Hiatus in Haiti

I am aware of the oft-repeated data point that Haiti is “the poorest country in the Western Hemisphere.” As we took off for Port-Au-Prince, the capital of Haiti, I was primed for poverty. Having been there, I have to say that Haiti gets an unduly bad rep. (Either that, or the Western Hemisphere is way more awesome than I think.) If you’ve done any traveling in Southeast Asia, for example, Port-Au-Prince will look quite normal to you.OLYMPUS DIGITAL CAMERA

We had planned to spend just over 24 hours in Haiti [** see note at end of post]. Of course, we were asked the inevitable question, “Why would you go to Haiti?” My standard response to this type of question is, “Because it’s there.” After all, wasn’t that basically what moved mankind to set foot on the moon? All we had to do was board a plane. And yet friends told us, “I hope you come back okay.” Yes, Haiti does get a bad rep. And our friends were not crazy — this is proved by the singular lack of tourist types on our plane (there were Haitians, and one group of missionaries.) I was lucky enough to be seated on the right side of the plane flying in, so I had a bird’s eye view of the swarm of small buildings crammed into the entire space between the ocean and the surrounding low hills, their metallic roofs glinting in the sun.

Some minutes later, Charlie, our cheerful driver, was taking us through those buildings. Our first stop was the national museum. So, we’ve heard all about Haiti’s poverty. Did you know that Haiti, in 1803, was the second country (after the United States) in the Western Hemisphere to gain independence from colonial rule? Did you know that it was the first to cast off the shackles of slavery, beating the United States by a good many decades? Did you know it was one of the original 56 signatories of the United Nations charter? I didn’t either, until I went to that museum.OLYMPUS DIGITAL CAMERADowntown Port-Au-Prince was hard-hit by that earthquake in 2011, and you can still see the evidence around you. The main cathedral stands abandoned and broken in the center of town. But the hubbub of life goes on all around. People walk, or travel in vans that are basically pick-ups with metal awnings added over the trailers. We were in a little car, no air-conditioning, sweating with the windows rolled down. I wouldn’t have had it any other way.OLYMPUS DIGITAL CAMERA

Another stop we made was at the town market, where we happily allowed ourselves to be charged tourist prices for voodoo dolls in exchange for the privilege of photographing the bizarre stalls.OLYMPUS DIGITAL CAMERA

Checking into our uncharacteristically nice hotel (we are usually very budget travelers), I remembered a trip we had taken to Jamaica, when we once got a deal at a name-brand all-inclusive resort — one you see in all the nice brochures. I hated the experience. I hated the feeling of being insulated from the people around me, ignoring the sweat and tears that went into making this cocoon of sand-and-sea the paradise it was for hundreds of tourists lying on the beach, sunning themselves by the blue waters, asking for another cocktail. I’m glad I tasted a little bit of that sweat before retreating into my cocoon this time.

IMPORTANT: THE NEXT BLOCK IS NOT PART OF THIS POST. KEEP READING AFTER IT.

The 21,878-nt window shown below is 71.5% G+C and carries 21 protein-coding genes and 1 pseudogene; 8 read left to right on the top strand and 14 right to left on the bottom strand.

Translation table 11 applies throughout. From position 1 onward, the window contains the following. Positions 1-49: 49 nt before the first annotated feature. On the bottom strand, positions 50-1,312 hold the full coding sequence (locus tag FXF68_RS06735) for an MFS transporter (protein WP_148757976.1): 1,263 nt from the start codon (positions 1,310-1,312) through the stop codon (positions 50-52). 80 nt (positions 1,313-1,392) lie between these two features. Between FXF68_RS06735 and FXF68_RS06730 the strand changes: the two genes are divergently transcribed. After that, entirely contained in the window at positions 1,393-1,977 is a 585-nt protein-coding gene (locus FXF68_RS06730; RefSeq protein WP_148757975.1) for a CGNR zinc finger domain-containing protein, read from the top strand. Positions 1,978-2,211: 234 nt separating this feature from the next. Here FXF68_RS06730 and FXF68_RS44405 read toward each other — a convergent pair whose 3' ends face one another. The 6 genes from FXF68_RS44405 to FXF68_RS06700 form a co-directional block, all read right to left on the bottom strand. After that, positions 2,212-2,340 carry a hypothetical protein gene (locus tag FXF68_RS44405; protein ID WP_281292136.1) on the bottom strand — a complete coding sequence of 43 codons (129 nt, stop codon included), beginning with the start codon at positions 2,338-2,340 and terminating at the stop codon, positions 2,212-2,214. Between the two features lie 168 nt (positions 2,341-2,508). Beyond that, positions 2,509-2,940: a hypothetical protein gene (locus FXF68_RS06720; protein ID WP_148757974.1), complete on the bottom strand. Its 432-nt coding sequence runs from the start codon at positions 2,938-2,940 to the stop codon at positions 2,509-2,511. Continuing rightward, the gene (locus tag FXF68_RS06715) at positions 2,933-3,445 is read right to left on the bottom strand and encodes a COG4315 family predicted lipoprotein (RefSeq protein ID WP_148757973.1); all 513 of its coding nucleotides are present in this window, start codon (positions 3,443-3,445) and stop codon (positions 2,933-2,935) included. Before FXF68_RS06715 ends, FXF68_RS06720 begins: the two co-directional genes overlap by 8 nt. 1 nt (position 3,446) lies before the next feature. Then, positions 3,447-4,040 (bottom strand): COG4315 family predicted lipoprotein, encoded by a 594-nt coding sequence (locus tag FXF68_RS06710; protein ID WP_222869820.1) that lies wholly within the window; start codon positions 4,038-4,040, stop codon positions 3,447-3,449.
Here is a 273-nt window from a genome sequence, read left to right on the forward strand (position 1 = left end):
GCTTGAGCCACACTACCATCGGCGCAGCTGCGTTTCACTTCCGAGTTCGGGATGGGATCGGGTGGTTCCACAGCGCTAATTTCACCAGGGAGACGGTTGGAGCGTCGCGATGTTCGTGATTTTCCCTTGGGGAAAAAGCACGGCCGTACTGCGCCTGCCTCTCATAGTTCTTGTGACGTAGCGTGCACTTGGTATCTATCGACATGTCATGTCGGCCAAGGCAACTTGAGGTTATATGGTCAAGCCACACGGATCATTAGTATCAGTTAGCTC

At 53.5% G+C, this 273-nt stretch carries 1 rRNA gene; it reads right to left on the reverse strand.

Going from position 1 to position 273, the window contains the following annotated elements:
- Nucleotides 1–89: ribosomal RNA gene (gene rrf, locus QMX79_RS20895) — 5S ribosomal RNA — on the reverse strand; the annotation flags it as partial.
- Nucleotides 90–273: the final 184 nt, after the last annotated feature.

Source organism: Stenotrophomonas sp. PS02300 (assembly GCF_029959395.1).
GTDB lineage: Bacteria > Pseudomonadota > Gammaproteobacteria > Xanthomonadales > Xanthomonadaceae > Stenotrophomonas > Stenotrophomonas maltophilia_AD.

I liked Haiti — the people I met, the energy I felt. Jared Diamond, in his book “Collapse: How Societies Choose to Fail or Succeed“, says, “The question that all visitors to Haiti ask themselves is other there is any hope for the country, and the usual answer is no.” I disagree with the usual answer.

**Full disclosure: No, we are not whimsical idiots with more money than sense. My husband happens to work for an airline, which means free flights for both of us. We have translated this into a hobby of international travel. This is neither as expensive, nor as glamorous as it sounds. But it is fun. So much fun that I would urge this career/romantic option on you. And if that is not a possibility, don’t fret — refer to this post.

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2 Responses to Hiatus in Haiti

  1. Swami says:

    Actually, from your note about the type of places where you usually stay, people are more likely to conclude that you have more sense than money 🙂

    One reason why poorest translates differently in warm and cold countries is that in countries such as India (and presumably Haiti), minimum income need only be sufficient for food (shelter is less of a problem). And food may get less scarce in winter than in cold countries.

    Would be good if there was a poverty index that related median per-capita income to cost of basic food.

    Then again, a friend of mine talks of the difference between “surviving” and “thriving”. I guess a major impact of poverty that leaves little left over after food is that there is nothing left for education: little hope of advancement across generations. That’s the true hopelessness.


  2. Great post!
    Sailed to Ill a Vache, which is one of Haiti’s satellite islands in 2008. Back then, the civil war was on and we were warned not to travel to the mainland as it was too dangerous.

    Although the country has suffered immensely in the past and the island is very poor, the people were wonderful! I would definitely return. If you’re interested to read some very old sailing posts: https://imageearthtravel.com/category/caribbean/


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